Let us first take a look at this piece of economic information:

WASHINGTON (MarketWatch) — U.S. consumer sentiment fell slightly in February amid persistent concerns about a weak job market and a slow economic recovery, a closely followed survey reported Friday.

The consumer sentiment index fell to 73.6 from 74.4 in January, according to Thomson Reuters/University of Michigan. Economists surveyed by MarketWatch expected the index to taper off to 73.7.

With that in mind, let's go back to 1979 and take a quick look at something Michel Foucault said during a lecture at the Collège de France:

[I]n Gary Becker there is a very interesting theory of consumption, in which he says: We should not think at all that consumption simply consists in being someone in a process of exchange who buys and makes a monetary exchange in order to obtain some products. The man of consumption, insofar as he consumes, is a producer. What does he produce? Well, quite simply, he produces his own satisfaction. And we should think of consumption as an enterprise activity by which the individual, precisely on the basis of the capital he has at his disposal, will produce something that will be his own satisfaction.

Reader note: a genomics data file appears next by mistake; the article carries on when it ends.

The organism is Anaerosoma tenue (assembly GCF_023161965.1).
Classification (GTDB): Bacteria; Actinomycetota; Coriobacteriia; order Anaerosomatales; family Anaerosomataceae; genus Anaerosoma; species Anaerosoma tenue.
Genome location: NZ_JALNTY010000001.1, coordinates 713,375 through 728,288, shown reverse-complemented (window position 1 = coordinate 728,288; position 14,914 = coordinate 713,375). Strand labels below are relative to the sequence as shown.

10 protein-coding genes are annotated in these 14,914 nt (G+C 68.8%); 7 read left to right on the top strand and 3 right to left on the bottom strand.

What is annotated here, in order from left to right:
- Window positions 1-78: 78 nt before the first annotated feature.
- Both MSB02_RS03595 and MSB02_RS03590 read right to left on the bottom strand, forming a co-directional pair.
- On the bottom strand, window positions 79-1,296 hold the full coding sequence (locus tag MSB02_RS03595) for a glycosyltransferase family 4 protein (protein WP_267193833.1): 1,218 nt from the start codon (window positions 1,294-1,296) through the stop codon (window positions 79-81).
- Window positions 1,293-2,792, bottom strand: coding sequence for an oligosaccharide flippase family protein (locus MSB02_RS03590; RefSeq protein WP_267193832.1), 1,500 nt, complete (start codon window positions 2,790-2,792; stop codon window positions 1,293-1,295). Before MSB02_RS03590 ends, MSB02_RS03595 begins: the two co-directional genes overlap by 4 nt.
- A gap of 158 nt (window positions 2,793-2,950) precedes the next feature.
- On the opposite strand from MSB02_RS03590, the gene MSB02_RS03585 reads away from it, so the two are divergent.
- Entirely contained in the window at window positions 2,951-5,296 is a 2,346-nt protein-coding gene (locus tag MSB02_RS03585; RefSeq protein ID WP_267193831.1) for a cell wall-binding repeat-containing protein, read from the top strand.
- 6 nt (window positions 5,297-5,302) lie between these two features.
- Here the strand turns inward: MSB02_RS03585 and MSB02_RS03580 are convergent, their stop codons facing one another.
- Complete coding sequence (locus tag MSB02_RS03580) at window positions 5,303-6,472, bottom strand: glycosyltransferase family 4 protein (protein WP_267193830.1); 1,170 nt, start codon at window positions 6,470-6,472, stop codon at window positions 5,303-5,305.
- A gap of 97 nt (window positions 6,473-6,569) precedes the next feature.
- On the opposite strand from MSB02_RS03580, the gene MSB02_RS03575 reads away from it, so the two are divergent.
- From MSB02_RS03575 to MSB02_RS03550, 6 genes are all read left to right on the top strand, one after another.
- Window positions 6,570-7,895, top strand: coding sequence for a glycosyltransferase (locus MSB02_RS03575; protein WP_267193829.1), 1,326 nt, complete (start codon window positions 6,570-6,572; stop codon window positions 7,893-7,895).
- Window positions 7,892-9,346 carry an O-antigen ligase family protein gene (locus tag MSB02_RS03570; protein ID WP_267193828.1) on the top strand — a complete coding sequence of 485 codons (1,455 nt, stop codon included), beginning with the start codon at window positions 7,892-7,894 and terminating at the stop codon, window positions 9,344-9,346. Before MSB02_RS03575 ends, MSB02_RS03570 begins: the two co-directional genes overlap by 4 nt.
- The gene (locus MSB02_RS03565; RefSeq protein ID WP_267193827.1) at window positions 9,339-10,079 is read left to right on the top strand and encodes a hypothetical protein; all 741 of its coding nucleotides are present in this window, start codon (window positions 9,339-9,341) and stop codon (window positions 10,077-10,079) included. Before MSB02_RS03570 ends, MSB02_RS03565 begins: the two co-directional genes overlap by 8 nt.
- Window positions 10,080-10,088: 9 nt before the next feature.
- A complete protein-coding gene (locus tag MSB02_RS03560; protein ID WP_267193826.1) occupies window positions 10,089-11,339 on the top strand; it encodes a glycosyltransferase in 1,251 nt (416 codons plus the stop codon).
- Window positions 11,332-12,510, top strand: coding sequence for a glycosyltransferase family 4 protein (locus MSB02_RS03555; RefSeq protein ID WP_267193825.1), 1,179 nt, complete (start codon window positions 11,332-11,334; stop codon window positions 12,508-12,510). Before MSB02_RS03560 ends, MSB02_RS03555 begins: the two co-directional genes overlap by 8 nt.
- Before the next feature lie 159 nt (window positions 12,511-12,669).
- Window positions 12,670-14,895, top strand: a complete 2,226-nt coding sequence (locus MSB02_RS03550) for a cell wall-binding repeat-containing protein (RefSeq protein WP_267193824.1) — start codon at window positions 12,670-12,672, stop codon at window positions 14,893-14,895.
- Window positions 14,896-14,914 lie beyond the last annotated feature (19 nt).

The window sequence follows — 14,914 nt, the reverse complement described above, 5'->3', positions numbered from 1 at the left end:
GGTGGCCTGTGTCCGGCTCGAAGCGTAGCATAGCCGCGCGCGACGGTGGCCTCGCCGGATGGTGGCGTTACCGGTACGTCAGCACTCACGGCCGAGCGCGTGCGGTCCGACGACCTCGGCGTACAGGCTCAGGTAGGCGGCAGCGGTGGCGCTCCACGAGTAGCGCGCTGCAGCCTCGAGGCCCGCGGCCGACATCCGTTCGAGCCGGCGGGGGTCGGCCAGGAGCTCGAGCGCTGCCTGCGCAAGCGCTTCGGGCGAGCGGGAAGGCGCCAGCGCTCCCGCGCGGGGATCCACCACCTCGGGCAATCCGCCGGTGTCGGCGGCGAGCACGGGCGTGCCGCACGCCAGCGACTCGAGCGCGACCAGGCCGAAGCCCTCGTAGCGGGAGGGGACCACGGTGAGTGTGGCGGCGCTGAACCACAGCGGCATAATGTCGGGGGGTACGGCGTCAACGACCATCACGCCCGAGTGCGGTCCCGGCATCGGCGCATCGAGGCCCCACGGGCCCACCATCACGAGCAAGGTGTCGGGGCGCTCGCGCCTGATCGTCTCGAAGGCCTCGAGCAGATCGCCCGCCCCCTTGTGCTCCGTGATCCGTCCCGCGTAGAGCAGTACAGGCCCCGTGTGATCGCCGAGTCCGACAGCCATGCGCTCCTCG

With this in mind, we can reconsider (or reread) the meaning of the current slump in consumer confidence: What is really happening is not simply consumers are worried about the weakness of the job market, but there is also a weakness in the production of satisfactions. But why this weakness? There happens to be less demand for their satisfactions. In this way, the problem is not the consumer (the actual producer) but the consumer of (or market for) satisfactions.

Now how about this comment from this week's Police Beat:

I will never get over seeing the employees of the downtown department stores in 1999 standing in window displays of the Bon, etc., put there presumably so that the demonstrators against the WTO wouldn't smash the glass. I want so badly to talk to those workers, and find out why they would do this. What they were told so that they would do such a thing. More than that, I would love to speak to their managers, the ones who made this astonishing decision to treat people like props and shields for ... stuff.
Is this not the sort of thing that the IDF constantly accuses Hamas and other Palestinian militants of doing? Also, the US Army claims that Taliban is in the habit of using women and children in this cruel manner—as human shields.